A Widening Split

By 1948, the Korean peninsula was home to two separate countries with vastly different economies and philosophies, both wholly reliant on sworn enemies who were commencing the Cold War. Border skirmishes between North Korean and South Korean forces began almost immediately. The ideological and economic split between the two countries widened rapidly. A North Korean army was quietly assembled in 1948, with permission from Moscow. As a soldier, Kim gave considerable attention to building a formidable, well-trained, politically indoctrinated military. However, he overestimated support for communism in the South. In 1949, the United States Army began leaving South Korea. By 1950, there were fewer than five hundred American advisers left in the country. Stalin agreed to an invasion of the South, which began on June 25, 1950. The next day, Kim accused South Korea of attacking the North.

Seoul fell to the communists in three days, and by August, 1950, 90 % of South Korea was occupied. In September, General Douglas MacArthur’s army landed at Inchon and drove North Korean forces back into the mountains near the Korean-Chinese border. In November, the Chinese attacked across this border with 300,000 men, taking over the majority of fighting from the North Koreans. The U.N. forces retreated southward a second time. By December, Kim was back in Pyongyang in an underground bunker as the city was being bombed into ruins by U.N. planes. In the spring of 1951, U.N. forces counterattacked the exhausted Chinese, pushed them northward up the peninsula, until the thirty-eighth parallel was once again the dividing line between the two Koreas. In March, 1953, Stalin died, and the Soviets and Chinese made immediate peace overtures. A cease-fire was signed in July, 1953, although South Korea refused to sign it.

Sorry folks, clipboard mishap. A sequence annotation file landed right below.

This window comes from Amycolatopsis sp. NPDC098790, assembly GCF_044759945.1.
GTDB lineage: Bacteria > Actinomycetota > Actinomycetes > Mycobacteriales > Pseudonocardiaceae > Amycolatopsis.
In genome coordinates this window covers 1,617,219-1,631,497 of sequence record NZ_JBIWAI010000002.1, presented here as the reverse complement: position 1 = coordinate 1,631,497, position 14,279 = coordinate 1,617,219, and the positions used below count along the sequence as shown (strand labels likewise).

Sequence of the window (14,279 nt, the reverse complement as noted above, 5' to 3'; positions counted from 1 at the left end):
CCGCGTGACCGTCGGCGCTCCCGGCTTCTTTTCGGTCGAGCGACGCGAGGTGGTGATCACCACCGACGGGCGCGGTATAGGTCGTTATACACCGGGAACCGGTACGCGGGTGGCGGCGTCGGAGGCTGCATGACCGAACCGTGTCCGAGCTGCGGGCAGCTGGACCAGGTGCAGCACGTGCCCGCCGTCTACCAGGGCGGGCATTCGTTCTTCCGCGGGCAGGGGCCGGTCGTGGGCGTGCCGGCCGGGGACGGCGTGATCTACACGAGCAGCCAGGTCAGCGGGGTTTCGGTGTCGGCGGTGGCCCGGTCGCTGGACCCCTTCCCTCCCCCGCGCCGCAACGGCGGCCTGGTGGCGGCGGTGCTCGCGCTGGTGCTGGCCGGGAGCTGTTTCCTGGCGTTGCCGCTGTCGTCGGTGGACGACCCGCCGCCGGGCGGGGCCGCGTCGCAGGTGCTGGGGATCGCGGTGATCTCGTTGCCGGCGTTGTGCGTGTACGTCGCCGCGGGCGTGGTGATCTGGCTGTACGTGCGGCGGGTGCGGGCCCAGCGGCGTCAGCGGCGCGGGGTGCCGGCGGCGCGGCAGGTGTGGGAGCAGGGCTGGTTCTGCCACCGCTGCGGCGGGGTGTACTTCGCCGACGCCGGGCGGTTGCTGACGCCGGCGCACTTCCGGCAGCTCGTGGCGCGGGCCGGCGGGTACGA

Impact on U.S. Business

After World War II, President Truman, Harry S.Truman greatly cut the defense budget. By 1947, the U.S. Army had shrunk to 700,000 men, with two divisions fully ready for deployment. Much of the U.S. Navy’s equipment was placed in storage or cut up for scrap. Money saved was diverted to social programs. Truman ended World War II price-and-wage controls in 1946, creating a huge jump in prices and inflation that settled down within two years. Meanwhile, the United States was experiencing both an economic and a baby boom. The government eased the housing shortage by insuring mortgages for returning veterans up to 95 % of their cost, and the building boom grew larger. By 1950, there were fewer than 2 million unemployed, and the United States was a global economy–in fact, the strongest economy in the world. By 1950, inflation was again low and consumer goods were rolling off assembly lines into the homes of an enlarging middle class. Less-developed nations, particularly in Latin America, were tapped for cheap raw materials. The military regimes that dominated these countries were tolerated by the Americans because they kept communists out and resources flowing. The 1950 census tallied 151 million Americans, with an average wage of $60.53 per week–a new high.

Good times ceased at the close of 1950. The Chinese entered the Korean War in November, and by December, the military budget increased to $50 billion (from a postwar low of $13.5 billion), and inflation soared to 7.9 %. Corporate taxes and income taxes were raised and credit tightened. Nonmilitary spending, including social programs, was slashed 28 %. Citizens and companies hoarded goods. In December, 1950, Truman declared a state of emergency, which gave him wide executive powers. His Economic Stabilization Agency immediately canceled price increases by Ford, General Motors, and Chrysler, and reduced worker pay raises to put the economy on a war footing. Charles E. Wilson, head of the Office of Defense MobilizationOffice of Defense Mobilization (ODM), was given nearly free reign to channel materials into war industries, withholding a portion of them from the production of civilian goods. The ODM prohibited the expansion of factories producing domestic items but authorized the building of new defense factories in the South and the West.

By 1951, the war had affected U.S. businesses by tightly connecting industries to military spending, placing the U.S. economy on a war footing that would go on for decades, making federal regulation of businesses an accepted practice, and establishing Japan as a future business competitor.